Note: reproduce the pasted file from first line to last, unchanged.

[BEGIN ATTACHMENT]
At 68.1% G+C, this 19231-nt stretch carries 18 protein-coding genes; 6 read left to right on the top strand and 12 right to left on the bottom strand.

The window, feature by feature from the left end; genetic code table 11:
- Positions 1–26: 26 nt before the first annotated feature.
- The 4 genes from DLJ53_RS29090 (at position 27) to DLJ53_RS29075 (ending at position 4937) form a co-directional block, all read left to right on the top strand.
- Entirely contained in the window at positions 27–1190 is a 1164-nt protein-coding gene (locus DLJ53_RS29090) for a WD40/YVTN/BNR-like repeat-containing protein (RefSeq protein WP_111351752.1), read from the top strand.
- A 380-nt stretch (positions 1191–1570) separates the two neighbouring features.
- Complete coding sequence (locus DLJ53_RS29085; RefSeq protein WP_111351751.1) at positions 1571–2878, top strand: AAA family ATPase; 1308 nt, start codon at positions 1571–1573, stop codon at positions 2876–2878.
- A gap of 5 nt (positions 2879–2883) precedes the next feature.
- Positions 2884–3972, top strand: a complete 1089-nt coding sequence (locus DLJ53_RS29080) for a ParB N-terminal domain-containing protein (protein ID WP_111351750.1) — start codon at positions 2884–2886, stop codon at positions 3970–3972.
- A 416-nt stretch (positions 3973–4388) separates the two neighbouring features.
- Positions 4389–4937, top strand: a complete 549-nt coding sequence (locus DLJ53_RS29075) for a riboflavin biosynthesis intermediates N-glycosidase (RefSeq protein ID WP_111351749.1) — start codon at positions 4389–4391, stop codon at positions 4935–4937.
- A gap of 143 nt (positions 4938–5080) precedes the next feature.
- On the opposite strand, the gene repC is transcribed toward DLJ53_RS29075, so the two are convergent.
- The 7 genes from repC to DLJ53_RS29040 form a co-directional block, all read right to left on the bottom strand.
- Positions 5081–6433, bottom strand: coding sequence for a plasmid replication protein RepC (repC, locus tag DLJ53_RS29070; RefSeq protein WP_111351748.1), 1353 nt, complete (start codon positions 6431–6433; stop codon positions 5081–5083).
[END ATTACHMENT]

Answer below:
At 68.1% G+C, this 19231-nt stretch carries 18 protein-coding genes; 6 read left to right on the top strand and 12 right to left on the bottom strand.

The window, feature by feature from the left end; genetic code table 11:
- Positions 1–26: 26 nt before the first annotated feature.
- The 4 genes from DLJ53_RS29090 (at position 27) to DLJ53_RS29075 (ending at position 4937) form a co-directional block, all read left to right on the top strand.
- Entirely contained in the window at positions 27–1190 is a 1164-nt protein-coding gene (locus DLJ53_RS29090) for a WD40/YVTN/BNR-like repeat-containing protein (RefSeq protein WP_111351752.1), read from the top strand.
- A 380-nt stretch (positions 1191–1570) separates the two neighbouring features.
- Complete coding sequence (locus DLJ53_RS29085; RefSeq protein WP_111351751.1) at positions 1571–2878, top strand: AAA family ATPase; 1308 nt, start codon at positions 1571–1573, stop codon at positions 2876–2878.
- A gap of 5 nt (positions 2879–2883) precedes the next feature.
- Positions 2884–3972, top strand: a complete 1089-nt coding sequence (locus DLJ53_RS29080) for a ParB N-terminal domain-containing protein (protein ID WP_111351750.1) — start codon at positions 2884–2886, stop codon at positions 3970–3972.
- A 416-nt stretch (positions 3973–4388) separates the two neighbouring features.
- Positions 4389–4937, top strand: a complete 549-nt coding sequence (locus DLJ53_RS29075) for a riboflavin biosynthesis intermediates N-glycosidase (RefSeq protein ID WP_111351749.1) — start codon at positions 4389–4391, stop codon at positions 4935–4937.
- A gap of 143 nt (positions 4938–5080) precedes the next feature.
- On the opposite strand, the gene repC is transcribed toward DLJ53_RS29075, so the two are convergent.
- The 7 genes from repC to DLJ53_RS29040 form a co-directional block, all read right to left on the bottom strand.
- Positions 5081–6433, bottom strand: coding sequence for a plasmid replication protein RepC (repC, locus tag DLJ53_RS29070; RefSeq protein WP_111351748.1), 1353 nt, complete (start codon positions 6431–6433; stop codon positions 5081–5083).